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OF ARETÆUS, THE CAPPADOCIAN. CAUSES AND SYMPTOMS OF ACUTE DISEASE
namely, the water of the Nile, and the sort of ale prepared
from barley. Syria also, and more especially Cœlosyria, engenders
these diseases, and hence they have been named
Egyptian and Syrian ulcers.
The manner of death is most piteous; pain sharp and hot
as from carbuncle;
The term in the original,
ἄνθραξ, may either signify "a live
coal," or the disease "Carbuncle."
See Paulus Ægineta, iv. 25. It is
somewhat doubtful to which of
these significations our author applies
it here; indeed, the former
would be the more emphatic.
respiration bad, for their breath smells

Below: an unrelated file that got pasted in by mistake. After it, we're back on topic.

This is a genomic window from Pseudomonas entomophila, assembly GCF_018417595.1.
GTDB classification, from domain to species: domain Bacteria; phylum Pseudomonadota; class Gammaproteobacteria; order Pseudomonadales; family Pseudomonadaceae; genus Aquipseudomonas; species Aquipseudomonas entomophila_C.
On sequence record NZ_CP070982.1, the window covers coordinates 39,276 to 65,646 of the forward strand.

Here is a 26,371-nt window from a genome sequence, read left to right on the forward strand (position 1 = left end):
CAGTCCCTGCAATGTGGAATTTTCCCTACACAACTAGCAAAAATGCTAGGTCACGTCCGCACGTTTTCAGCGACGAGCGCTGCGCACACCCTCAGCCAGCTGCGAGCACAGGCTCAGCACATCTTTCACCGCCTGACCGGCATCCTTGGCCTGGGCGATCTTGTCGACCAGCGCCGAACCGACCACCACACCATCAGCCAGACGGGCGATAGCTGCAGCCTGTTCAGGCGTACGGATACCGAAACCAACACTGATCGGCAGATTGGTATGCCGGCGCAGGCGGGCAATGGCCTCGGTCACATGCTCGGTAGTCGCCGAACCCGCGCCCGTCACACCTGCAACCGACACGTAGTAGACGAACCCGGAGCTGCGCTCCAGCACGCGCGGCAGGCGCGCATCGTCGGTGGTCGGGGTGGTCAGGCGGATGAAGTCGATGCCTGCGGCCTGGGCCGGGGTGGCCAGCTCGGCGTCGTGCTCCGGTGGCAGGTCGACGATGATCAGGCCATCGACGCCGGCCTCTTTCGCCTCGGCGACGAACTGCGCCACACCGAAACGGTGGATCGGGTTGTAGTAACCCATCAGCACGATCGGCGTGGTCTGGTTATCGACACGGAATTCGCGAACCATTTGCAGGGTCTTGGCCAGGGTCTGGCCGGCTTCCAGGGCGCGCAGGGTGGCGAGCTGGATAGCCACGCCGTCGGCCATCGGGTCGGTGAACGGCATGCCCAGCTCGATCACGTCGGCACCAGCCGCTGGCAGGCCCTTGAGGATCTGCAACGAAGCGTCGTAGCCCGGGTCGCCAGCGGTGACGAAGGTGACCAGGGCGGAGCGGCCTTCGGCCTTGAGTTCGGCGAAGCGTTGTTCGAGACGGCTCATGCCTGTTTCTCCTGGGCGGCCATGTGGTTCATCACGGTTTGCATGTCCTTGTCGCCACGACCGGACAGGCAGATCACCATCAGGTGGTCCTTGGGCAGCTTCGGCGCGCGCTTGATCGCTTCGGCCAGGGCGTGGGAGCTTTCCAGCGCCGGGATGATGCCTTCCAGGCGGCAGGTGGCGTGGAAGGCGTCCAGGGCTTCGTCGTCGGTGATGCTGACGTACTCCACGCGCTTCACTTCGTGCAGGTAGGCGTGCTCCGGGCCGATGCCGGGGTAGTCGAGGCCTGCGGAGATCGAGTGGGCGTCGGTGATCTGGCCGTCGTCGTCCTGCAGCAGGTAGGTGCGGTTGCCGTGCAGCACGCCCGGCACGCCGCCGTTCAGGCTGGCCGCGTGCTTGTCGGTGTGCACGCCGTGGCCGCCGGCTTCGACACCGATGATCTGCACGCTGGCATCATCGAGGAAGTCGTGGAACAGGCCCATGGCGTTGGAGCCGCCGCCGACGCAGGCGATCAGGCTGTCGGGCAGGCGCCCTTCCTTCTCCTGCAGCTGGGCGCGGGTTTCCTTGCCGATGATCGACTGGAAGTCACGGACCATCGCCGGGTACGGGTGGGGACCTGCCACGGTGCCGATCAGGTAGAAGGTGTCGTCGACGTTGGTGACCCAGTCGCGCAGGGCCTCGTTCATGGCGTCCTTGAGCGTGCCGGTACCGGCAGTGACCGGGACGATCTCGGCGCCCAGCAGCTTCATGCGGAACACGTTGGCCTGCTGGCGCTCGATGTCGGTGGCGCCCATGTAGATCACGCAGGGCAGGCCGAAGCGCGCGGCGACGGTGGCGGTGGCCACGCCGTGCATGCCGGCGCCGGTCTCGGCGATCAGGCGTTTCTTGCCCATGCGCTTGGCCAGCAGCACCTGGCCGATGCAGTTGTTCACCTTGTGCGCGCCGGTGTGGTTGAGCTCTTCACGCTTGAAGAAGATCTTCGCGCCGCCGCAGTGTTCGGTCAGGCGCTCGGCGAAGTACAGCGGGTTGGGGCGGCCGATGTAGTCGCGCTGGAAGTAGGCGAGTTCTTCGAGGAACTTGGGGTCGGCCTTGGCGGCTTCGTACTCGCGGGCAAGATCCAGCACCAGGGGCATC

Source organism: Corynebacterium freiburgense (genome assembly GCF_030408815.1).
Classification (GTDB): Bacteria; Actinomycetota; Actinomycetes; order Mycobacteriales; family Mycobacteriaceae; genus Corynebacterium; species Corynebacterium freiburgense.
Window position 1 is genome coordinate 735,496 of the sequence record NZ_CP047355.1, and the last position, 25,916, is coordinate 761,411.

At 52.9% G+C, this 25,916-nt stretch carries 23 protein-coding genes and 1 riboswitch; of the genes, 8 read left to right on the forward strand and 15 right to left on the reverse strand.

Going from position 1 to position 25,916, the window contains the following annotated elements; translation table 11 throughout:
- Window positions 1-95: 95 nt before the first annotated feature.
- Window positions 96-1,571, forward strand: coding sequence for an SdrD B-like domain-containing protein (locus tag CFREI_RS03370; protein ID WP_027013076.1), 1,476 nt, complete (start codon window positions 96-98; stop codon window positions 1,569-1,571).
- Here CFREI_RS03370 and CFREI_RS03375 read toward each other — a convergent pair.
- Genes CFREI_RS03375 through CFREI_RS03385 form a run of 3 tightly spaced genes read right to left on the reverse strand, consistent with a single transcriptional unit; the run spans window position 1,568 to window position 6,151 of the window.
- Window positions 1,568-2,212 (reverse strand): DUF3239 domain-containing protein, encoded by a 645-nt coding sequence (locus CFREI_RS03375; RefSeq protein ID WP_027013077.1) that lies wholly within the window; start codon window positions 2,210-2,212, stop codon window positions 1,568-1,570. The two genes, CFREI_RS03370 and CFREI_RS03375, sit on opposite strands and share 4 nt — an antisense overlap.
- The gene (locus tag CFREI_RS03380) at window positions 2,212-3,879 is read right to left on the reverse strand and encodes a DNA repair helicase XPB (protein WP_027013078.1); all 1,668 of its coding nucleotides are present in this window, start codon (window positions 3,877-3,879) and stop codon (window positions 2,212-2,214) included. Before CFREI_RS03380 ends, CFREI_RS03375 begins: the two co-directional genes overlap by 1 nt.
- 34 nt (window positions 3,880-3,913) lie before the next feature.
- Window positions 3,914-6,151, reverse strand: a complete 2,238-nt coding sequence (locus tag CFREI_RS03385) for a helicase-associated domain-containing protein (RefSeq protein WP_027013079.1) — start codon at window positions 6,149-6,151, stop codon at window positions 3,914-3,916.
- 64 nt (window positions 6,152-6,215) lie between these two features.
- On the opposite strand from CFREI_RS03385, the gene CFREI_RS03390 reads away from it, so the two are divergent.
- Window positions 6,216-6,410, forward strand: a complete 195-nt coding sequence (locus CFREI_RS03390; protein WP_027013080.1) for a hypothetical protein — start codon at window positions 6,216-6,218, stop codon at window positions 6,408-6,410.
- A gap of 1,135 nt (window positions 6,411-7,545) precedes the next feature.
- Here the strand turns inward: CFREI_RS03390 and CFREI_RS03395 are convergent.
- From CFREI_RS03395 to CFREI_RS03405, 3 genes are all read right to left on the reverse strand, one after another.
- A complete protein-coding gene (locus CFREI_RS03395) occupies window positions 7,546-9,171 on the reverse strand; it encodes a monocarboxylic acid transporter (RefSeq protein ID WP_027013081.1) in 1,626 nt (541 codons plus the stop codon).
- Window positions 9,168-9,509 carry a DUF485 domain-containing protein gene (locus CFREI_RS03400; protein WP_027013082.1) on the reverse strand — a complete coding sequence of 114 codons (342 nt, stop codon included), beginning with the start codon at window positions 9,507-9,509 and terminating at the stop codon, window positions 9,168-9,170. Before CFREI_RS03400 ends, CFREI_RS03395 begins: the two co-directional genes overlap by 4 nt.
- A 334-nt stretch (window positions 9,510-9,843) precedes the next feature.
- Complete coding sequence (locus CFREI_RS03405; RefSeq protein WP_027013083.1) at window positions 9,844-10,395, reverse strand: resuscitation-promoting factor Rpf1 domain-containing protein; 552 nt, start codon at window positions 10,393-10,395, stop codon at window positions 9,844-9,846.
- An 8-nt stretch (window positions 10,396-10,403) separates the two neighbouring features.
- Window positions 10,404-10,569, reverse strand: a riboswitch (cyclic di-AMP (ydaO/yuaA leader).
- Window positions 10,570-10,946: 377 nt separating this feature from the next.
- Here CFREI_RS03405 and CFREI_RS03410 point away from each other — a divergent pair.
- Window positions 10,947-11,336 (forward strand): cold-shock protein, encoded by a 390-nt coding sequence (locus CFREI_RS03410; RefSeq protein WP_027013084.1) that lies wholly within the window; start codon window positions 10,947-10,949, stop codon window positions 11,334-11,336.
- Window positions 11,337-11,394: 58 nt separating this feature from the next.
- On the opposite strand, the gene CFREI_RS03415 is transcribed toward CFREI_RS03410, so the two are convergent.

strongly of putrefaction, as they constantly inhale the same
again into their chest; they are in so loathsome a state that
they cannot endure the smell of themselves; countenance pale
or livid; fever acute, thirst is if from fire, and yet they do not
desire drink for fear of the pains it would occasion; for they
become sick if it compress the tonsils, or if it return by the
nostrils; and if they lie down they rise up again as not being
able to endure the recumbent position, and, if they rise up,
they are forced in their distress to lie down again; they mostly
walk about erect, for in their inability to obtain relief they
flee from rest, as if wishing to dispel one pain by another.
Inspiration large, as desiring cold air for the purpose of refrigeration,
but expiration small, for the ulceration, as if produced
by burning, is inflamed by the heat of the respiration.
Hoarseness, loss of speech supervene; and these symptoms
hurry on from bad to worse, until suddenly falling to the
ground they expire.
CHAPTER X. ON PLEURISY
UNDER the ribs, the spine, and the internal part of the thorax
as far as the clavicles, there is stretched a thin strong membrane,